The colourful app is instantly engaging. The clients I tried the app on were immediately drawn to the strong visuals. There is also an option to turn on the background music if you wish.
(Above) In the “setup” mode, you can select the tailor make the program depending on which level your client is at the moment, and then select the scene you wish as the stimulus.
(Above) You can also add your own scene from a photo or camera.
Each level comprises of four pictures from which the clients can choose to answer the question. Upon tapping “start” the targeted question is asked immediately by app.
(Above) After the child correctly selects the answer, the voice over reads out the selection (e.g., “the boy”) and then gives a few seconds for the client to provide the answer. Finally, the voice over gives the answer in a complete sentence, and thereafter again leaves a few seconds for the client to provide the answer.
There are two modes: learning mode and test mode. Data is collected if “test mode” is selected, which is great for tracking progress!
What I love about the app is the bright visuals and the real life scenes, and the ability to automatically collate data. But to me, the winning feature about the app is the ability to add background scenes from photos or a camera, allowing the clinician or parent to customize the activity according to the child’s interests and people/places/things/activities s/he is familiar with. I could see this working extremely well with children with autism who need more concrete, literal examples to learn.
What I’d love to see more:
As I got a “trial” version, the number of scenes I got was limited. I’m not entirely sure how many scenes are in the current sale version. However, I believe the developers are working on adding more built-in scenes. Hurray! I’d also love to have the option of controlling when the app gives the answer, and how long the app waits for the child to say the answer. As I was using it in therapy, I’d love to be able to just give the answer instead of sitting through the voice overs. Also, one of my clients found it challenging to wait for the next scene after he had already given the answer.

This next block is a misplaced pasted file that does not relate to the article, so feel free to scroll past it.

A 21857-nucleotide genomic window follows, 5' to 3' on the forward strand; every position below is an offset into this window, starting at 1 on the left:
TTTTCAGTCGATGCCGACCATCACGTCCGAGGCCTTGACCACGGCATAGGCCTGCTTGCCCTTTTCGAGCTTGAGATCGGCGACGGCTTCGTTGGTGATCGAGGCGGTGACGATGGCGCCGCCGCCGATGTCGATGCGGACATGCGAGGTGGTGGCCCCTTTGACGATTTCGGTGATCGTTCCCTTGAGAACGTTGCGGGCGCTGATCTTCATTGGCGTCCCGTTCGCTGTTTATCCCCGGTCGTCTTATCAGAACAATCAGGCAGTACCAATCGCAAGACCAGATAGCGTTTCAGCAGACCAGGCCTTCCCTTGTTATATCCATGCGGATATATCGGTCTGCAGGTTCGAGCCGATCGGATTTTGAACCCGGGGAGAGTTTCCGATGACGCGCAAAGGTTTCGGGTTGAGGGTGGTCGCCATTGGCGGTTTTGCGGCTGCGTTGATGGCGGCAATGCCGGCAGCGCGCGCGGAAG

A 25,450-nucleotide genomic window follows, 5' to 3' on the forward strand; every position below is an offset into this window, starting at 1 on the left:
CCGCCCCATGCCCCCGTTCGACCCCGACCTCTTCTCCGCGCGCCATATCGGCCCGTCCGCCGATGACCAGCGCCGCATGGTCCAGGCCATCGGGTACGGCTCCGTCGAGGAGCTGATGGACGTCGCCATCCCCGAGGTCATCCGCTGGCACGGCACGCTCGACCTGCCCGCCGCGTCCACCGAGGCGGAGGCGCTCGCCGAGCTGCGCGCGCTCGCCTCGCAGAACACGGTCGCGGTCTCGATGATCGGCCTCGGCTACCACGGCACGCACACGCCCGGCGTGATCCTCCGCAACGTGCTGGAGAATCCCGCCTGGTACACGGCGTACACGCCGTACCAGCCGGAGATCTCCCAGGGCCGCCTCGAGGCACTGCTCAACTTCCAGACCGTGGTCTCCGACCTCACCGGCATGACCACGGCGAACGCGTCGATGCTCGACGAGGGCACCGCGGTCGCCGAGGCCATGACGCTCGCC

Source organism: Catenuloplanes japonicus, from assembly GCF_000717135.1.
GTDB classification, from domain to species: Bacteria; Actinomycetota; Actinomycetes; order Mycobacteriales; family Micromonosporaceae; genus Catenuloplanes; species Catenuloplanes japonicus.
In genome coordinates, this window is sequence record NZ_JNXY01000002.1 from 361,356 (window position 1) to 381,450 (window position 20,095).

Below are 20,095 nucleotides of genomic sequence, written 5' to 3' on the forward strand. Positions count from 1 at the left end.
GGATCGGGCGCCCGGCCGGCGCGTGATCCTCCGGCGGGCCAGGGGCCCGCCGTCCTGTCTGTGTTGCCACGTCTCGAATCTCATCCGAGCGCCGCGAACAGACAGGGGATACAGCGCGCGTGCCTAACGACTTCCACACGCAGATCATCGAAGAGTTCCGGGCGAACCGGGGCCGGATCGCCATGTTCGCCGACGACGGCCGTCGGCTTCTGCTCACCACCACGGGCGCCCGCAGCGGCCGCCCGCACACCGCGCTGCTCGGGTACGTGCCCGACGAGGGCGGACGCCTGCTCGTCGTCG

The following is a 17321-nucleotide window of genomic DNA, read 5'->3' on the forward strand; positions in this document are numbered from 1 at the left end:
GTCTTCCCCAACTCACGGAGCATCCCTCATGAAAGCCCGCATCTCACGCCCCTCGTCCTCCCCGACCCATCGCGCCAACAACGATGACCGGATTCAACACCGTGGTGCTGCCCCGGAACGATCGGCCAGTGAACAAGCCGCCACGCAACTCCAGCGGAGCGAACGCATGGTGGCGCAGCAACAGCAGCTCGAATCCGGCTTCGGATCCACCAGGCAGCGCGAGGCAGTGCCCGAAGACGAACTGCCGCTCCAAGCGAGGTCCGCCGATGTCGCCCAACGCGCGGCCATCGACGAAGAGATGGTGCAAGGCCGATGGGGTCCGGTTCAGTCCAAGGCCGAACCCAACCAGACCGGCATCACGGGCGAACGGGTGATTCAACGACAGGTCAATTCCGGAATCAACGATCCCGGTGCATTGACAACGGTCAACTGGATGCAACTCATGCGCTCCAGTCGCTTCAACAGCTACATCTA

Although there are “set” colours in the non-digital, original version of Colourful Semantics, the developers made one tweak to one of the colours, changing the “where” from red to blue. I can see why they did that, as red and orange are both magenta based! However, as I’ve been using the paper version with my clients, where we had worked on red for “where,” there was a wee bit of confusion. If I had used it with clients that I had not introduced the paper version prior, it would not have been a problem.
***Just did a quick peek at the Colourful Semantics’ Facebook page, which mentioned that they will be including the following in their next updates:***
18 changes/additions in our next update including:
1. more pre-installed scenes
2. options to turn off music & 3. background
4. change the colours of each category
5. a ‘quick play’ function
6. save scores to measure progress
7. a much faster way to add a new scene
That’s heaps (totally trying to be Australian here)! AND it also included the things I had said I hoped to see! Do take time to check them out on iTunes (better yet, download the app) and on Facebook.
Note: As mentioned at the beginning of the post, the app was provided to the reviewer to review. No other form of compensation was awarded. Comments in this post are entirely the reviewer’s.
A number of very exciting things have happened in my little speechie corner, and a lot of ideas are brewing in my head as a result. Soon enough, I will definitely be blogging about what I’ve been up to the last couple weeks.